The U.S. Supreme Court in Alice Corporation Pty. Ltd. v. CLS Bank International, 573 U.S. _____ (2014) (Alice) struck down method claims related to mitigating “settlement risk” in financial transactions as being drawn to an abstract idea on On June 19, 2014 . The Court further concluded that claims implemented via computer for mitigating “settlement risk” in financial transactions would also be ineligible for patent protection.
Alice Corporation (Alice Corp) owns a handful of patents on managing risk of financial transactions through computer software. In May 2007, CLS Bank International (CLS Bank) filed suit against Alice asking for a declaratory judgment that the clams in Patent 5,970,479 (the ‘479 patent) are invalid. Upon Alice Corp’s cross motion for infringement, the District Court held that all of the claims are patent ineligible because they are directed to an abstract idea. In an en banc decision, the Court of Federal Appeals (CAFC) affirmed, citing to Mayo Collaborative Services v. Prometheus Laboratories, Inc., 566 U.S. ___ (2012) (Mayo). Certiorari was granted by the U.S. Supreme Court on December 6, 2013.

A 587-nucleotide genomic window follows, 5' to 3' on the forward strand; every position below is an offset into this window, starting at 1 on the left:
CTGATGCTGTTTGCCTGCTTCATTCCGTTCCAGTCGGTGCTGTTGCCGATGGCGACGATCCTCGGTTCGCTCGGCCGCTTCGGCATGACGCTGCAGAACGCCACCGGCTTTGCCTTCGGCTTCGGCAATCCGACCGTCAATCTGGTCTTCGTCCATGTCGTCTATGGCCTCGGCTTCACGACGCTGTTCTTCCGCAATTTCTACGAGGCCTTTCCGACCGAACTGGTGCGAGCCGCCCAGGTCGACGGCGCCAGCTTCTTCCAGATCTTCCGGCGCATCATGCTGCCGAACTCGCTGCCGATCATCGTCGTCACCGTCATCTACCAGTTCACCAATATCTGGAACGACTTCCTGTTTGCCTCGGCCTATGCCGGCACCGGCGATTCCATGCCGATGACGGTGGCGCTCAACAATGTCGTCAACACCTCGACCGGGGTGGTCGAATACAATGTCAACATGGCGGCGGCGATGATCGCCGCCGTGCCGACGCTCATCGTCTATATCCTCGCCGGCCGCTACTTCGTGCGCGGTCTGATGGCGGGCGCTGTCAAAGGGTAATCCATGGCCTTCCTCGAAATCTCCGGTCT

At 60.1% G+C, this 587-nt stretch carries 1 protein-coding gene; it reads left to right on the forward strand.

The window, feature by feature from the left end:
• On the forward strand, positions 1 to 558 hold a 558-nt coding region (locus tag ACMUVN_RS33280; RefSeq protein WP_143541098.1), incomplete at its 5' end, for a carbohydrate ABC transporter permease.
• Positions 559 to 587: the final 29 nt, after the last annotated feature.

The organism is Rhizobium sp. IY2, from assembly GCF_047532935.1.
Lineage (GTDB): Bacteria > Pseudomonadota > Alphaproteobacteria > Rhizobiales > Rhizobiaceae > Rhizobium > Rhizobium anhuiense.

The U.S. Supreme Court affirmed the decision of the CAFC that the claims were invalid for being drawn to a patent-ineligible abstract idea and are not patentable under 35 U.S.C. §101. In its analysis, the Court applied a two-step inquiry as set forth in the Court’s earlier holding in Mayo. Under Mayo, the Court must first consider whether the claims are directed to a patent ineligible concept. If the first inquiry is answered in the affirmative, the Court then looks to whether the claimed elements add “an inventive concept” that transforms the nature of the claim from something that is patent ineligible into something that is patent eligible.